It is vital that companies recognize and acknowledge gender differences and encourage open discussion around the issues involved.

Companies can best appeal to top-level female leaders by emphasizing a sophisticated approach to training and development and by rewarding relationship building, communication skills, and team-building.

How to Change a Company’s Culture

To create a corporate culture that has “entrepreneurial energy and passion,” managers should encourage employees to take thoughtful and prudent risks. Praise and listening are also necessary, as are discussions about the lessons learned from failures…what works and what doesn’t.

Mergers and acquisitions are especially difficult because they involve multiple variables that include history, employees, products, internal systems, and business processes. Merging the different corporate cultures can present the greatest challenge, so it is important for each company to understand and practice within the framework of its own cultural values.

Culture and Diversity Policies

Research tells us that companies that align diversity policies with business goals enjoy greater success. Respecting cultural and ethnic differences can enhance employee confidence and commitment levels.

The modern company has in its workforce many different subcultures that managers need to consider…language, religion, ethnicity, individual values and personal motivators, skills and experiences etc.

Major Reasons why Corporate Culture is so difficult to change

  • The culture of an organization is its DNA!

  • An organization’s culture is deeply embedded in the system and is therefore extremely difficult to change.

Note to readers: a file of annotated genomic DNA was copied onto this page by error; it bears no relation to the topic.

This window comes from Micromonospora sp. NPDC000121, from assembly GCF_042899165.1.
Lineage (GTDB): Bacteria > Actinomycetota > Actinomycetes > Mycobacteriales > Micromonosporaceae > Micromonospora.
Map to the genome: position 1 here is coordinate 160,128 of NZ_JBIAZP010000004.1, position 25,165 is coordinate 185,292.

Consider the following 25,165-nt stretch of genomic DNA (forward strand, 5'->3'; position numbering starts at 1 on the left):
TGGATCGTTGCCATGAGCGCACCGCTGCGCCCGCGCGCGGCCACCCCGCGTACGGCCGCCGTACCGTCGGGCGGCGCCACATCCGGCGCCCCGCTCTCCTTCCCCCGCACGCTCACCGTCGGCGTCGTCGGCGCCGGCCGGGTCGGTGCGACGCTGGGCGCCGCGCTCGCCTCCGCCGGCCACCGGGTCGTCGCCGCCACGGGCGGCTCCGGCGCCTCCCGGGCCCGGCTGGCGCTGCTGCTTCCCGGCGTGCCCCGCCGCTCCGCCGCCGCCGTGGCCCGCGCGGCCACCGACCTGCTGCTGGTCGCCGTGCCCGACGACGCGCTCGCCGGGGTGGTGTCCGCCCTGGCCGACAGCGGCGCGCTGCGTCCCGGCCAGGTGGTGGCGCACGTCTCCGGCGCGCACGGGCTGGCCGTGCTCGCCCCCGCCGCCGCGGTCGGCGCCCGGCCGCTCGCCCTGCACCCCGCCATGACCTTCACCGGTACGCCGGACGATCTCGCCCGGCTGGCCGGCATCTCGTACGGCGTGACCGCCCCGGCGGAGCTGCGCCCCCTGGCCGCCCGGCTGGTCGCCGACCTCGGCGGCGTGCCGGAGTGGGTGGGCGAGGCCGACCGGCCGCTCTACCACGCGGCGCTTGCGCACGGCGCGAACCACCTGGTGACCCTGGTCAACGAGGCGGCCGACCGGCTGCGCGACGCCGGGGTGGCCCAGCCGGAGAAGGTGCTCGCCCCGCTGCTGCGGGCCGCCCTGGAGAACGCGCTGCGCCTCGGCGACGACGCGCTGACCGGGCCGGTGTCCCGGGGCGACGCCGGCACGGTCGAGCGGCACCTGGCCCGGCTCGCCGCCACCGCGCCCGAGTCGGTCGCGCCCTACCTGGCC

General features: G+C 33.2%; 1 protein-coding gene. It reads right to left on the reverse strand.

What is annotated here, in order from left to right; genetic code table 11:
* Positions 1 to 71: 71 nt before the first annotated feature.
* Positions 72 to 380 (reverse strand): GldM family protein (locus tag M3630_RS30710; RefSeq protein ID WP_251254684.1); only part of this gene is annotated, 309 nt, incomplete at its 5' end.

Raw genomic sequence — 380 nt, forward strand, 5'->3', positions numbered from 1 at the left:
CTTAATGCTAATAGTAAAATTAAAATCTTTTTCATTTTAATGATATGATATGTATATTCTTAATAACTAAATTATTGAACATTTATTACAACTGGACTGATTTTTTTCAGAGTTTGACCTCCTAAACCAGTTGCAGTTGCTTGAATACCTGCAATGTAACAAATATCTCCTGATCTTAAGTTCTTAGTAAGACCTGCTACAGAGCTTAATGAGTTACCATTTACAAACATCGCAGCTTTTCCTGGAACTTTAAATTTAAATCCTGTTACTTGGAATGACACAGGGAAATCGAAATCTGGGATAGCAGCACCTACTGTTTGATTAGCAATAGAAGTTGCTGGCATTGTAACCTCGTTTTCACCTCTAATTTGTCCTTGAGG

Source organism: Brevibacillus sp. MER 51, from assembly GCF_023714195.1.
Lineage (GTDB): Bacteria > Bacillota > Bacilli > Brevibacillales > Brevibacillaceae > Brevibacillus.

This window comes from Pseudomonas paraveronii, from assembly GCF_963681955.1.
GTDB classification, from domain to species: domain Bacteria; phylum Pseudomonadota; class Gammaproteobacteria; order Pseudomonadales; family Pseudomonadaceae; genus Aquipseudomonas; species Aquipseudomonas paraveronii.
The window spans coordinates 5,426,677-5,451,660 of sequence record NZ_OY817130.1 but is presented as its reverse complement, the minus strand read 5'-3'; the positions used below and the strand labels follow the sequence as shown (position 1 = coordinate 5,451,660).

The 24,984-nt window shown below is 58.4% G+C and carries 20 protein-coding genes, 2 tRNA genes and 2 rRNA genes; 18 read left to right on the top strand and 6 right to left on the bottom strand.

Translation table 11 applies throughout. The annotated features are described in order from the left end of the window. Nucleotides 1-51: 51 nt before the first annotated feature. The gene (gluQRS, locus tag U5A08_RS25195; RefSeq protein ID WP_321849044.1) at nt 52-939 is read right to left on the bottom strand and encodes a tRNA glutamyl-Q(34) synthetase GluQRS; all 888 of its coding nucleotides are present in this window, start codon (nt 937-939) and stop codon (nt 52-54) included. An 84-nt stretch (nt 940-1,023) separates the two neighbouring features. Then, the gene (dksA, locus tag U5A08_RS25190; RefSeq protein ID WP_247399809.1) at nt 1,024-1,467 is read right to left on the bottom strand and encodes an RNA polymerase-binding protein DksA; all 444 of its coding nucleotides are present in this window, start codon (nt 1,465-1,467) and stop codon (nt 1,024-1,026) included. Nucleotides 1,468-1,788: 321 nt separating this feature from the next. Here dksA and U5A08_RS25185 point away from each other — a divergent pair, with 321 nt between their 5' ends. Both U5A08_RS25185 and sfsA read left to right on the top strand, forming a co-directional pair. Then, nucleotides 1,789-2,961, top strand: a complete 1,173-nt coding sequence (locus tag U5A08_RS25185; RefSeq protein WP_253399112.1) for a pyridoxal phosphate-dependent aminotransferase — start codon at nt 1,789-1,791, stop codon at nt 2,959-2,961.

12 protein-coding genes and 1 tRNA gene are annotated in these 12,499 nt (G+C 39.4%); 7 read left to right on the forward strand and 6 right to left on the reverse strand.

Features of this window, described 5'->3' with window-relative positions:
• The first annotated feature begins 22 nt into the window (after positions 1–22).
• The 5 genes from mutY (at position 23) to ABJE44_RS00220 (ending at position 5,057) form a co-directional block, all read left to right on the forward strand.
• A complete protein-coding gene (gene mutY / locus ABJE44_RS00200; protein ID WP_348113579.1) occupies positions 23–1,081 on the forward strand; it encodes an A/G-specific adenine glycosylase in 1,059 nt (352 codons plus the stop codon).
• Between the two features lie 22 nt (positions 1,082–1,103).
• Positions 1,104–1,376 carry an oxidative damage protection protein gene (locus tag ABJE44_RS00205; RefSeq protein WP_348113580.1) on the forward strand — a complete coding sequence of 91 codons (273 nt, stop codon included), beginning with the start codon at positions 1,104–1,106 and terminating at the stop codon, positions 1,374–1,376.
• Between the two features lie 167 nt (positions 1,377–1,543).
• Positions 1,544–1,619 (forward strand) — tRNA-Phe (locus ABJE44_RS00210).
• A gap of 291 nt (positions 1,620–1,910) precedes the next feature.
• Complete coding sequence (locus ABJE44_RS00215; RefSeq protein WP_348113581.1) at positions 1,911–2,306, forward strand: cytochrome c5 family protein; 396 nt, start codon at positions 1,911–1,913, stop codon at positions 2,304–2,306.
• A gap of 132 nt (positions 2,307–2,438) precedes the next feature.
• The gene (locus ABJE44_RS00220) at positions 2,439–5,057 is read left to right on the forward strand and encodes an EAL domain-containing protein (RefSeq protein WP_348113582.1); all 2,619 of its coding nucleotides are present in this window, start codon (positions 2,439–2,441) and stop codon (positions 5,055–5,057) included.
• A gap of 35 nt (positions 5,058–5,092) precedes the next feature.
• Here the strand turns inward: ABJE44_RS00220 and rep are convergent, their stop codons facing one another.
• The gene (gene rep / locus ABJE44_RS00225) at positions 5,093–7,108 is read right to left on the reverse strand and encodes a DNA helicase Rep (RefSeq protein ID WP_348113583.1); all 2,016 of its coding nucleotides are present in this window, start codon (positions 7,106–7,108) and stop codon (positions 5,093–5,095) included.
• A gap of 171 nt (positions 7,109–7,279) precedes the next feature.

• Changing an Organization’s culture is one of the most difficult leadership challenges. That’s because an organization’s culture comprises an interlocking set of goals, roles, processes, values, communications practices, attitudes and assumptions.

  • Culture determines how everything else in the organization is done.

  • The organization and its culture are tied together and are interdependent: the organization, its design and strategies influence its overall culture and vice versa.

  • An organization’s culture reflects its deepest values and beliefs. Trying to change it can call into question everything the organization holds dear, often without that conscious intention.

  • The culture of an organization is embedded in the entire organizational system. Each little change affects every layer of that system.

  • Organizational culture evolves over time. An organization’s identity is based on its culture, which is deeply linked to its history and development.

About the Expert

Dr. Karl Larson

International Trainer | Coach | Consultant

Dr. Karl Larson brings to his clients over 40 years of professional experience from the fields of international consulting, corporate management, retained executive search, executive outplacement and higher education. For many years he owned and operated his own international consulting firm with offices in Houston, New York, Los Angeles, Manila, Singapore and Sydney. He has had extensive living periods while serving clients in the United Kingdom, France, Australia, Holland, the Philippines, the Balkans-Macedonia, Saudi Arabia and Bahrain.